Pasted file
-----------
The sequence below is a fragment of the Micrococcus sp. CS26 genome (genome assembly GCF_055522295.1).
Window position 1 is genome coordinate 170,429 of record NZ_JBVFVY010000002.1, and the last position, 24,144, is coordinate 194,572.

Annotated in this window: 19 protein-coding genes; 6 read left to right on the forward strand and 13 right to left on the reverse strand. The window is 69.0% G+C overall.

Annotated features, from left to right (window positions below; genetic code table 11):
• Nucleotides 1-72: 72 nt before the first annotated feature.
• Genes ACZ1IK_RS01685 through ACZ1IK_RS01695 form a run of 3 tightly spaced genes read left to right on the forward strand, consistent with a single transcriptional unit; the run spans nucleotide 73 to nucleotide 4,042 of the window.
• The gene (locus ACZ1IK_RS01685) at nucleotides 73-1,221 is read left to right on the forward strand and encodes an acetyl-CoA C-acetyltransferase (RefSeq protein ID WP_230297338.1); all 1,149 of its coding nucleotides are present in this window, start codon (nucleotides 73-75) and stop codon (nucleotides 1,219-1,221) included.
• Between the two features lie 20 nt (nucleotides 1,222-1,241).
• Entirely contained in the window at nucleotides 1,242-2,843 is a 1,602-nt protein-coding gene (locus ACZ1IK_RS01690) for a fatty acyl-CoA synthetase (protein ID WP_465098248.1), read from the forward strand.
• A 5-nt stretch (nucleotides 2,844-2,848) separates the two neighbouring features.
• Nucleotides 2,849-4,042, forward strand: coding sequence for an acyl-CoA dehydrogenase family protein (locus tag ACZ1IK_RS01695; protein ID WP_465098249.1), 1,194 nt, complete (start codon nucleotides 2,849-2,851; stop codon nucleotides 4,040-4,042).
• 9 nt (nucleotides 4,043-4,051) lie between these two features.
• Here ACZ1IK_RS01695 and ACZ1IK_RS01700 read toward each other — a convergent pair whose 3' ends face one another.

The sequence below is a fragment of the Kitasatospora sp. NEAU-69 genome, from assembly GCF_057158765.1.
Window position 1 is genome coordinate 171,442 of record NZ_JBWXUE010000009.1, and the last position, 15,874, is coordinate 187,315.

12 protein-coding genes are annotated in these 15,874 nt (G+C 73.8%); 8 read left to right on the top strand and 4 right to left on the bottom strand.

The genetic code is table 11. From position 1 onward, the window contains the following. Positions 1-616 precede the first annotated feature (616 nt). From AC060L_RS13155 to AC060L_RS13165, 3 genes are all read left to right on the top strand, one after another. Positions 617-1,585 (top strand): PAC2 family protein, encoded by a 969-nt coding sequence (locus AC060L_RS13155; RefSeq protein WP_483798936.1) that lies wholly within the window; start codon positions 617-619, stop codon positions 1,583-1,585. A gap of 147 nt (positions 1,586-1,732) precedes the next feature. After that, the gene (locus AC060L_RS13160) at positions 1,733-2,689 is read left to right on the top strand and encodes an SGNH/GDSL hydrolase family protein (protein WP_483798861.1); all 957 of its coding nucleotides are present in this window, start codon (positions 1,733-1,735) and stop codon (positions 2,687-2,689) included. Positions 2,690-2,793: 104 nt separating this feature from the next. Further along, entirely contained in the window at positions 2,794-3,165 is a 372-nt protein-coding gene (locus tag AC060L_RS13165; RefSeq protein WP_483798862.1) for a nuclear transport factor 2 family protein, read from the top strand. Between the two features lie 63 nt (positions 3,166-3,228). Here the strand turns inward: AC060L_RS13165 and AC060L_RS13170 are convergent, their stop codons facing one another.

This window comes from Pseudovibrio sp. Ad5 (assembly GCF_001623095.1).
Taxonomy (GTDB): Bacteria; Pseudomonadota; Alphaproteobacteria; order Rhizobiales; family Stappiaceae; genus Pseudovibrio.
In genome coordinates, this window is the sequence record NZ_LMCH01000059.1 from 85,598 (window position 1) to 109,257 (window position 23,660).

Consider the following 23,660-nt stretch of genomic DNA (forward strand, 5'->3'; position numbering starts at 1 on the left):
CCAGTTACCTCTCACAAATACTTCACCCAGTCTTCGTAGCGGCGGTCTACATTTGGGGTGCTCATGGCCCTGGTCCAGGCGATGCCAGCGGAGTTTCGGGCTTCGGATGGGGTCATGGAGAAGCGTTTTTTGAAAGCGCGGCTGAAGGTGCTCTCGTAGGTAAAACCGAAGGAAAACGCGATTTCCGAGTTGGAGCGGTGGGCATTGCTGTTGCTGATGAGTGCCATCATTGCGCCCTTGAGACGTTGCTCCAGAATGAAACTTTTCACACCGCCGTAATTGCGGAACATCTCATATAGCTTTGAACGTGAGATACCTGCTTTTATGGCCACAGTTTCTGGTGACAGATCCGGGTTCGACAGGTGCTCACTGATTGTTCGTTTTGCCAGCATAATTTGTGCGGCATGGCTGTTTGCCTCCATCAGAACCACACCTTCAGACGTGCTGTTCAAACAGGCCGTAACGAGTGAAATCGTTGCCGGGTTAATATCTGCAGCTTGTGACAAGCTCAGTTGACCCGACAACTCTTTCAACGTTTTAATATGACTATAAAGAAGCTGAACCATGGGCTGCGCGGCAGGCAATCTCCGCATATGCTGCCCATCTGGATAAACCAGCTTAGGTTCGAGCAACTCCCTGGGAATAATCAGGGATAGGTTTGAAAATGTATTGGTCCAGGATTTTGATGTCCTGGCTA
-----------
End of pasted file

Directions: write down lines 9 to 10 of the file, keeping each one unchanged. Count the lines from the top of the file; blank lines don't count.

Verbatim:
• Entirely contained in the window at nucleotides 1,242-2,843 is a 1,602-nt protein-coding gene (locus ACZ1IK_RS01690) for a fatty acyl-CoA synthetase (protein ID WP_465098248.1), read from the forward strand.
• A 5-nt stretch (nucleotides 2,844-2,848) separates the two neighbouring features.